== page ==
We know that creating e-learning courses can be difficult. Whether you’re bogged down with research, overloaded with text or just out of ideas, don’t panic! We understand your pain. To help you in your quest to create brilliant e-learning, here are our 10 top instructional design tips:
The most important starting point of every e-learning course is the learner; they need to benefit from what you create. Talk to those surrounding the project: stakeholders, managers, HR and the learners themselves (if possible) to get a real understanding of what they want to accomplish. That way, you have a better idea of which method to use to ensure they receive the best learning experience, retain the most information and are able to progress with their development.
Once you know who your audience is, make sure the course content is relevant to their needs. Sometimes, stripping down the idea to the basics can help you filter out what is useful and what isn’t; create learning objectives to give the content more structure, whilst directing the learning journey in a logical way. Another way to make sure the content is relevant is to sort it into two categories: ‘need to know’ and ‘nice to know’. This can also help cut the content down if you’re overloaded with information.
Part of being an instructional designer is learning the content yourself! This could mean hours of trawling through books, the web and listening to experts. However, having access to literally millions of information portals means that you could potentially end up including incorrect facts or material in your course. Remember, you don’t have to be an expert in everything - that’s why we build relationships with subject matter experts (SMEs). Together, you can double- and triple-check your research to ensure it’s correct for the course and the learner.
It can be incredibly frustrating being asked to create a course utilising a trend or ‘buzzword’ that doesn’t necessarily work for the content or subject matter. A great example of this is gamification. Chances are you could create a game for 99% of your courses but the question is: does it add, contribute or improve the learner’s experience? Including e-learning trends just because they’re popular doesn’t really add anything to the learner’s experience; they need to be well thought-out and presented in a way which works with the content, to provide the learner with a memorable experience. So don’t feel pressured into including anything which doesn’t benefit the learner, but always be willing explain your reasons why.
Share as much as you can with other people - ask questions, have discussions and watch what they do. Although tutorials, books and websites are great, some of the most valuable and time-saving tips come from asking other people how they would fix a problem, approach a topic or structure a page. Don’t forget to share your experience too, you might just help someone in the same situation!
Ever heard of the term actions speak louder than words? Well, so do graphics. It’s not always easy to explain an idea, theory or concept just through words, and it can be just as difficult to understand when reading it. Use search engines and image websites to find supporting images or a series of graphics that can help portray your idea on screen. Even if you don’t use what you’ve found, the visuals you come across could inspire new creative ideas or build on a familiar concept, helping you to present the information in a learner-friendly way.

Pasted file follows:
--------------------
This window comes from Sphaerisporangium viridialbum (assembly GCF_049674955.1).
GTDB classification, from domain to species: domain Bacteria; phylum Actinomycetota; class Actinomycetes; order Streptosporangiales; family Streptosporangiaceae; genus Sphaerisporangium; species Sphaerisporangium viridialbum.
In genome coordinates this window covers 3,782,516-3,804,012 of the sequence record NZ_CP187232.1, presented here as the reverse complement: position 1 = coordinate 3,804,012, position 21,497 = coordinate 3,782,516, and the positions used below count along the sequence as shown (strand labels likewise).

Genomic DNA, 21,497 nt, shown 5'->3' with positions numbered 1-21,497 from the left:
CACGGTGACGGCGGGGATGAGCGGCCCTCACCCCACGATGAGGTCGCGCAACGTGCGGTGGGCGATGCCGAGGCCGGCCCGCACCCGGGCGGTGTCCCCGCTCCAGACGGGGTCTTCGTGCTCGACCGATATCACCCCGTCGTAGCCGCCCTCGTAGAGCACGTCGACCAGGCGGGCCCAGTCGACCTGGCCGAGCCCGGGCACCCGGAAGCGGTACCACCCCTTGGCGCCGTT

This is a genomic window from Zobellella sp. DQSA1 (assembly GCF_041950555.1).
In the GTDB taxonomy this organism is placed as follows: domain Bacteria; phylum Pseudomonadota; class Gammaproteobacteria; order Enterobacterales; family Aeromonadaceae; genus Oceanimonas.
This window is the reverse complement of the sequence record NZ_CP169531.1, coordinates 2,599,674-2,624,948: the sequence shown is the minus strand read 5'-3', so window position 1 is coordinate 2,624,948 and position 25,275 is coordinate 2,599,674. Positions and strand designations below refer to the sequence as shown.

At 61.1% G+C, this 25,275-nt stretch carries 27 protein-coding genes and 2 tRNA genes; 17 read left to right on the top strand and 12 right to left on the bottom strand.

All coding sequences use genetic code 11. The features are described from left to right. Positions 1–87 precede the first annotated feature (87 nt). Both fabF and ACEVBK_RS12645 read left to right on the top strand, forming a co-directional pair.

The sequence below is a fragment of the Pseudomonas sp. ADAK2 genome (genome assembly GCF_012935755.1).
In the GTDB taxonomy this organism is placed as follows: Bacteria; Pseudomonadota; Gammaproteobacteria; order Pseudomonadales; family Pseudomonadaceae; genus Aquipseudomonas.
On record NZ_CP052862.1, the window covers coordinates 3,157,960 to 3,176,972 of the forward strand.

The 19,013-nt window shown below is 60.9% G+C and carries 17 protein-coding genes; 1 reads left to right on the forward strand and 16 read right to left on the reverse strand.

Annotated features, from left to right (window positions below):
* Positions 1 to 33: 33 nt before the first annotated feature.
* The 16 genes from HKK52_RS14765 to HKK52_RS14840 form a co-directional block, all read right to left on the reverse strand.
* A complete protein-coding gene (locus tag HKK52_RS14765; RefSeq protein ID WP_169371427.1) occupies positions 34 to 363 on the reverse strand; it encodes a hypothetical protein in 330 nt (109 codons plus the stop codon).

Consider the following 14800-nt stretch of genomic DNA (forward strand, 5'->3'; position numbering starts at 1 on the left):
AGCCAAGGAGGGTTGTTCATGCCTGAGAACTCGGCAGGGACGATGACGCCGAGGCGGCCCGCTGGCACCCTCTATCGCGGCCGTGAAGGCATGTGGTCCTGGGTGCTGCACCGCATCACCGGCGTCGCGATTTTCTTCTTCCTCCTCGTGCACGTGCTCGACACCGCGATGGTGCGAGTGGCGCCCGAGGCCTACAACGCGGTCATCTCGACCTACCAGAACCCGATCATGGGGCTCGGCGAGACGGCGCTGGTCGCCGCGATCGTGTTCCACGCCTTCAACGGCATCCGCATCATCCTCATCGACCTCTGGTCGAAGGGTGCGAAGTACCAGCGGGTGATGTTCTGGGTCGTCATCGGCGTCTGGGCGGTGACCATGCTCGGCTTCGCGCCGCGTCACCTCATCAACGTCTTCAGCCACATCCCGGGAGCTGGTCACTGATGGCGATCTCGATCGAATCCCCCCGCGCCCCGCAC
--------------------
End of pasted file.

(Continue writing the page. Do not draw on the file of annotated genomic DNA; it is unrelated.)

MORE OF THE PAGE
As a learner, there’s nothing worse than coming across an e-learning course that’s basically a digital textbook. To make the experience more engaging and more memorable, break the content up into bite-sized chunks. Space these chunks over separate pages to develop a story, making it easy for the learner to take the information in and put it into context.
Short stories and case studies certainly have a place in e-learning. Think about the last time you told someone a story you read or heard. Why did you remember it? Did you put your own spin on it? One of the best parts of storytelling is that everyone has their own unique way to share a story. Emotive learning, aided by a well-told story, can be the best way to get an important message across; it can evoke feelings or memories which help build upon the point being made, personalising the experience for the learner and making it more memorable.
It’s often not enough to just present your learner with information. Try to engage with them, ask them questions and have them really think about the content. You can do this in all kinds of different ways using scenarios, questions, activities or even exercises where they write down their thoughts and feelings. Remember, don’t just include them for the sake of it, reflective exercises should be used for the benefit of the learner.
One day you’re creating a high-level, bespoke piece of content, the next you’re building a simple click-to-reveal course. Every day is different and, in such a fast-paced environment, it would be easy to forget what you did that was so successful in your last project. Always keep a record of any work that you were particularly proud of, received great reviews for or generated plenty of leads and sales. Whilst it’s good to think of new ideas, it’s always useful to have your old, tried and trusted techniques to fall back on if all else fails.